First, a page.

Acne vulgaris (or simply acne) is a common human skin disease, characterized by areas of skin with seborrhea (scaly red skin), comedones (blackheads and whiteheads), papules (pinheads), nodules (large papules), pimples, and possibly scarring. Acne affects mostly skin with the densest population of sebaceous follicles; these areas include the face, the upper part of the chest, and the back. Severe acne is inflammatory, but acne can also manifest in noninflammatory forms. The lesions are caused by changes in pilosebaceous units, skin structures consisting of a hair follicle and its associated sebaceous gland, changes that require androgen stimulation.
Acne occurs most commonly during adolescence, affecting an estimated 70-90% of teenagers. In adolescence, acne is usually caused by an increase in testosterone, which occurs during puberty, regardless of sex. For most people, acne diminishes over time and tends to disappear — or at the very least decreases — by age 25. There is, however, no way to predict how long it will take to disappear entirely, and some individuals will carry this condition well into their thirties, forties, and beyond.
The drug combination benzoyl peroxide/clindamycin is a topical gel used for the treatment of acne. It is sold under the trade names Duac (by Stiefel Labs) and BenzaClin (by Sanofi Aventis). Both contain 1% clindamycin phosphate and 5% benzoyl peroxide and are prescription drugs.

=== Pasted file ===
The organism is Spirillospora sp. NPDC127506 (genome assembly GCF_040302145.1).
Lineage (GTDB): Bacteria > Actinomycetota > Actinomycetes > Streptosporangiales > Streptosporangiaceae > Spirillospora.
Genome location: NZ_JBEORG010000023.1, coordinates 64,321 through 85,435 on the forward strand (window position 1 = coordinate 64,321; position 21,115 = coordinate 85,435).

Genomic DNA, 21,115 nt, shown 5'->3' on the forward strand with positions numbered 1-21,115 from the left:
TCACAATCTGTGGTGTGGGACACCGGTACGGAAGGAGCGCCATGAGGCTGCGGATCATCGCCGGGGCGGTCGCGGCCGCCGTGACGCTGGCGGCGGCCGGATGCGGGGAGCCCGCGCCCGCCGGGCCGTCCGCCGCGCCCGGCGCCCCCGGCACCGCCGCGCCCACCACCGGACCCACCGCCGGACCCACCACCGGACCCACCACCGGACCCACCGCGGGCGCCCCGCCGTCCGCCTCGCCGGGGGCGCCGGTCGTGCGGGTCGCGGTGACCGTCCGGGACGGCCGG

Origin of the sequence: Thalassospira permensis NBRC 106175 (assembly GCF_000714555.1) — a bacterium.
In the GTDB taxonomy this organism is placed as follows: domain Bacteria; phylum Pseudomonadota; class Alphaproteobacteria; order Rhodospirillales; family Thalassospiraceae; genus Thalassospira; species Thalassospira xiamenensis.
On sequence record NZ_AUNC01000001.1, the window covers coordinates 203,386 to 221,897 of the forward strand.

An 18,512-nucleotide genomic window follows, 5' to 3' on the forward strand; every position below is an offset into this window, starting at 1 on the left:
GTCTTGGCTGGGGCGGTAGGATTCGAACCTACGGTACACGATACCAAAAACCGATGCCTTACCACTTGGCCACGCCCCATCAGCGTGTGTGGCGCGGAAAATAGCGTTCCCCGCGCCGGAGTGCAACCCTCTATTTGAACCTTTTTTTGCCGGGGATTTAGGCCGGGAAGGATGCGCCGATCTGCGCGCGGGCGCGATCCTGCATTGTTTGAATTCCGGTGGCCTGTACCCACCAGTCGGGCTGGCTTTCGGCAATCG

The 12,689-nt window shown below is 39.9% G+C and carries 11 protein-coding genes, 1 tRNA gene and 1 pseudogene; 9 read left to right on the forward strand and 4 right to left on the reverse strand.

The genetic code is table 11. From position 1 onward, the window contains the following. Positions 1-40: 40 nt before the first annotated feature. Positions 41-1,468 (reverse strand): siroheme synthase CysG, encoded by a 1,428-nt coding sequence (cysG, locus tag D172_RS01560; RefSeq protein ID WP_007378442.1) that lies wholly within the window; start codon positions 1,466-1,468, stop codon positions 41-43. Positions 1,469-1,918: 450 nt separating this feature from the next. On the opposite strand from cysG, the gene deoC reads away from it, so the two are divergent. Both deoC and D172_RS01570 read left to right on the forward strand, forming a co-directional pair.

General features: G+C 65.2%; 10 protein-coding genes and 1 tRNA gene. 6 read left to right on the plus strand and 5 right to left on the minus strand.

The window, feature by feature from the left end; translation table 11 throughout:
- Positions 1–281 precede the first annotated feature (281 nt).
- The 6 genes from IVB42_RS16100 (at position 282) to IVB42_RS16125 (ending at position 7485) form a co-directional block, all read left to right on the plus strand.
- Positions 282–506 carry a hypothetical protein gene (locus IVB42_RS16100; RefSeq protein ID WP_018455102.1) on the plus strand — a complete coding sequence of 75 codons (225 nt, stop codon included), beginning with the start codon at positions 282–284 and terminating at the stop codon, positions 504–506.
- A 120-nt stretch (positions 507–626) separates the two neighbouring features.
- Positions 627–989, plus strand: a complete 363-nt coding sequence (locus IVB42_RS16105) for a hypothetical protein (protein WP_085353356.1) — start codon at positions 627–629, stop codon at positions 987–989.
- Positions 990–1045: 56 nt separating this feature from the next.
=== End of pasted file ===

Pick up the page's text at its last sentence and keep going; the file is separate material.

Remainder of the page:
ATC code D10 Anti-acne preparations is a therapeutic subgroup of the Anatomical Therapeutic Chemical Classification System, a system of alphanumeric codes developed by the WHO for the classification of drugs and other medical products. Subgroup D10 is part of the anatomical group DermatologicalsD .
Codes for veterinary use (ATCvet codes) can be created by placing the letter Q in front of the human ATC code: QD10...
Science of drugs including their origin, composition, pharmacokinetics,
pharmacodynamics, therapeutic use, and toxicology.
Pharmacology (from Greek φάρμακον, pharmakon, "poison" in classic Greek; "drug" in modern Greek; and -λογία, -logia "study of", "knowledge of") is the branch of medicine and biology concerned with the study of drug action, where a drug can be broadly defined as any man-made, natural, or endogenous (within the body) molecule which exerts a biochemical and/or physiological effect on the cell, tissue, organ, or organism. More specifically, it is the study of the interactions that occur between a living organism and chemicals that affect normal or abnormal biochemical function. If substances have medicinal properties, they are considered pharmaceuticals.